Last year – just in time to help deal with the current health crisis – Ospedale Michele e Pietro Ferrero opened in Verduno, in the Italian province of Cuneo. The project was the work of three studios: Scau Architecture (Paris), Archicura (Turin), and Ugo Camerino (Venice), joint winners of the 1998 competition. This design is all about the users – patients and staff – with special attention given to allowing natural light into the interior spaces. The project is based on the concept of the horizontal hospital, a departure from the monolithic cubes of the past that centers on organizing spaces horizontally to facilitate communication between departments, flexibility to evolving needs, better working conditions, and, therefore, a better quality of patient care.
New York–based practice Sharon Davis Design worked with a completely different context and set of needs when designing Bayalpata Hospital in Nepal. The facility, completed in 2019, is located in Achham, one of the remotest and poorest regions of the country. A key motivation behind the project was to prevent access to healthcare from becoming a source of social inequality. The hospital is a model for sustainable health facilities in a rural setting. Made of rammed earth, the structure reflects the appearance of local architecture. It also has a photovoltaic system, wastewater treatment facilities, and passive heating and cooling technologies.
The degree of integration with nature showcased in the design of the Banca dell'Occhio facility in Mestre is paralleled in HRD’s design of the Taikang Nanjing International Medical Center. The hospital, to be built in Nanjing, the capital of the Chinese province of Jiangsu, has been designed with fluid forms that reflect the contours of its hilly backdrop, harmoniously blending the facility into its setting of lush plant life and ponds. The architects drew their inspiration from this unique natural setting, designing a hospital where patients will also benefit from the healing power of nature.
This concept is taken one step further by the Pro Senectute daytime therapeutic center in Balerna, in the Swiss canton of Ticino. Architect Enrico Sassi redesigned the center’s garden, which had fallen into a state of neglect and therefore wasn’t usable by guests – mainly elderly people, suffering from cognitive disorders. Sassi created a sensory garden – a green space for relaxation and free movement, conceived as part of the center’s sensory stimulation program. The garden allows guests to walk in safety, therefore satisfying that compulsion to move typical of one of the phases of Alzheimer’s.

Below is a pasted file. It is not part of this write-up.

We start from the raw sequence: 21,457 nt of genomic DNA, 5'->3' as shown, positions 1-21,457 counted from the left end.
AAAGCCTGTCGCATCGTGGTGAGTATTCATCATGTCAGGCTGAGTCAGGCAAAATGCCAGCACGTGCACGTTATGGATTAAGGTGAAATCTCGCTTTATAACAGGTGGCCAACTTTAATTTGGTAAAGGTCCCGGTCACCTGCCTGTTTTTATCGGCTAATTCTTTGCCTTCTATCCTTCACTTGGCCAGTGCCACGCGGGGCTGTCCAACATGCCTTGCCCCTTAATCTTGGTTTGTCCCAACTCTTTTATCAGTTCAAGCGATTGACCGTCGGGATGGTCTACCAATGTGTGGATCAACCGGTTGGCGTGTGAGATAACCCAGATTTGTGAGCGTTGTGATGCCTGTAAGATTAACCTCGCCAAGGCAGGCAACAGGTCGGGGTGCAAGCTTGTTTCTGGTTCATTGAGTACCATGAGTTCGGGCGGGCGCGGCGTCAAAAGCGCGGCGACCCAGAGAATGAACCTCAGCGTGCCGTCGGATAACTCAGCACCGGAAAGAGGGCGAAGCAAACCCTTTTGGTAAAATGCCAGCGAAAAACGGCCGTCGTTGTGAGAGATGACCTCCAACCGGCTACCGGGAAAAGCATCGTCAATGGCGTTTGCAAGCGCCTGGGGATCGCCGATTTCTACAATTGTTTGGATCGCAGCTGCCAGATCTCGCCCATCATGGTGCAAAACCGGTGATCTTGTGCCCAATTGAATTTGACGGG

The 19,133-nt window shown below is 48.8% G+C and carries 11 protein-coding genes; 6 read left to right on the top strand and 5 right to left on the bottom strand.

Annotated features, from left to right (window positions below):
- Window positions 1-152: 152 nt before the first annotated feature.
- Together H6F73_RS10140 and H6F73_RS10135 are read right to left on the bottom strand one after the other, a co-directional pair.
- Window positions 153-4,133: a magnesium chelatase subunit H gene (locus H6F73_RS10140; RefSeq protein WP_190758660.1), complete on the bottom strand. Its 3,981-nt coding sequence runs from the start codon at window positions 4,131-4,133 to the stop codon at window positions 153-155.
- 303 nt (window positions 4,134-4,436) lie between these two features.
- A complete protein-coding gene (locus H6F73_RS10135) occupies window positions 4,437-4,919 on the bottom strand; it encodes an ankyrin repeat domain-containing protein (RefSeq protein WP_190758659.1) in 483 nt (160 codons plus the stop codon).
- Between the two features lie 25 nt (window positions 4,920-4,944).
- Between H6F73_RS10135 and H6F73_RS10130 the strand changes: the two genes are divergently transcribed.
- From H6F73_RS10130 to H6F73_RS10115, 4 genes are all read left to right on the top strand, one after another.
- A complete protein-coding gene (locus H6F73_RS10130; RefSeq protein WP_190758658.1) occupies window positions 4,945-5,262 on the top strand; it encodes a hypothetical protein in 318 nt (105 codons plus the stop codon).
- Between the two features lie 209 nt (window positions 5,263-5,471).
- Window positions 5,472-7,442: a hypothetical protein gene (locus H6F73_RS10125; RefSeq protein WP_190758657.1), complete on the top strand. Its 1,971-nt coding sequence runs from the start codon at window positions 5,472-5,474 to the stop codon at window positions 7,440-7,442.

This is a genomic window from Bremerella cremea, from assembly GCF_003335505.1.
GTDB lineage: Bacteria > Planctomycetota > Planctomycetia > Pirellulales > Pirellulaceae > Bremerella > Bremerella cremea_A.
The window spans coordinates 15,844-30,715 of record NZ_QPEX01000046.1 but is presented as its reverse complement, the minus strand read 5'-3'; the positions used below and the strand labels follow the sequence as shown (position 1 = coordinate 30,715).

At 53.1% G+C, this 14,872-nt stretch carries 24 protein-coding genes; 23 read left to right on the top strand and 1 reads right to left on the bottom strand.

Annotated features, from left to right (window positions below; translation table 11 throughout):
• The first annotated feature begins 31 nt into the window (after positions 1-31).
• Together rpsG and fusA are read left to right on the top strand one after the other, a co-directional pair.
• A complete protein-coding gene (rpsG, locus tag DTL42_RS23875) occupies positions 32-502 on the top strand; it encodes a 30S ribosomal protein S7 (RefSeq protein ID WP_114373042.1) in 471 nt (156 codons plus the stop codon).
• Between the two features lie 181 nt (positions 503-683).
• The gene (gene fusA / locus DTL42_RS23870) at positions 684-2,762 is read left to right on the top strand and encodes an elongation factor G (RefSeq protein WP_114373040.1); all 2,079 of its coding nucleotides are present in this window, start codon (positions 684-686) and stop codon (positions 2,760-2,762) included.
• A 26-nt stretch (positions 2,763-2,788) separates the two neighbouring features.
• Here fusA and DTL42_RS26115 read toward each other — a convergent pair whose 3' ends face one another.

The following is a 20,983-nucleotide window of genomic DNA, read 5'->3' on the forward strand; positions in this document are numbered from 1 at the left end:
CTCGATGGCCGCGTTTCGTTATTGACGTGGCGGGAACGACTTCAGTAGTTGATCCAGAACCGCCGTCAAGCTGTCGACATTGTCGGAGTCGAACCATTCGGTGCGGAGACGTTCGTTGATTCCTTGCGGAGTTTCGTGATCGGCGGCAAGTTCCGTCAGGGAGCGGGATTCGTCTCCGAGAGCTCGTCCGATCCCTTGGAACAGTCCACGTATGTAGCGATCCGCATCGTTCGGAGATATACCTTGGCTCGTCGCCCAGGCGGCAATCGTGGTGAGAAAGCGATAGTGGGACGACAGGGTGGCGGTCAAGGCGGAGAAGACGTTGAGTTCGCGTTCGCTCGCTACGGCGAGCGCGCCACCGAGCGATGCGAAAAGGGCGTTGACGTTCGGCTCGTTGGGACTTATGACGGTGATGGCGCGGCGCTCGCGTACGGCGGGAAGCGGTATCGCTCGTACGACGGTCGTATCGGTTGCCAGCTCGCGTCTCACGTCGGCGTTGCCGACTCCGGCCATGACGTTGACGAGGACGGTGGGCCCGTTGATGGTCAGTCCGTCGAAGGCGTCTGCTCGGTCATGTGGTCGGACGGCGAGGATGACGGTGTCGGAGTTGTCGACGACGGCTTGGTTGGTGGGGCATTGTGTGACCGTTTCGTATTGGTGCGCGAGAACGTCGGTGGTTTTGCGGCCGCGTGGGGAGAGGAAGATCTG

If you’ve designed a hospital or healthcare facility – built after January 1, 2018 or yet to be completed – you have until May 31 to enter the Health category of The Plan Award 2021. Just register your project on the dedicated webpage.
Is it still possible for architecture and nature to coexist? This is the question posed by Tony Joseph from STAPATI in the #THEPLAN129 editorial. In Viaggio in Italia, Valerio Paolo Mosco looks at the autonomous architecture of Labics, opening a discussion with international relevance. But sustainability and nature are the focus of this issue. We look at the Biodome, a living museum redesigned by Canadian studio KANVA with NEUF architect(e)s, as well as the Xia Dynasty Museum in Erlitou, the work of TJAD and Rurban Studio. Also featured are a project by Piraccini+Potente Architettura that innovatively reinterprets the traditions of Italy’s Cesena area. Malfona Petrini Architetti reworks modern compositional traditions in its “house in the woods,” while the project by Robert Hutchison Architecture and JSa sets out to find a complete symbiosis between the built and natural environments. Our focus also extends to art, with Bonetti/Kozerski Architecture’s design for Pace Gallery, an example of living, monumental art gallery design that rewrites the Manhattan lexicon. We also look at an extraordinary project by Steven Holl Architects’ that balances light and lightness: Winter Visual Arts Building, Franklin & Marshall College.Read More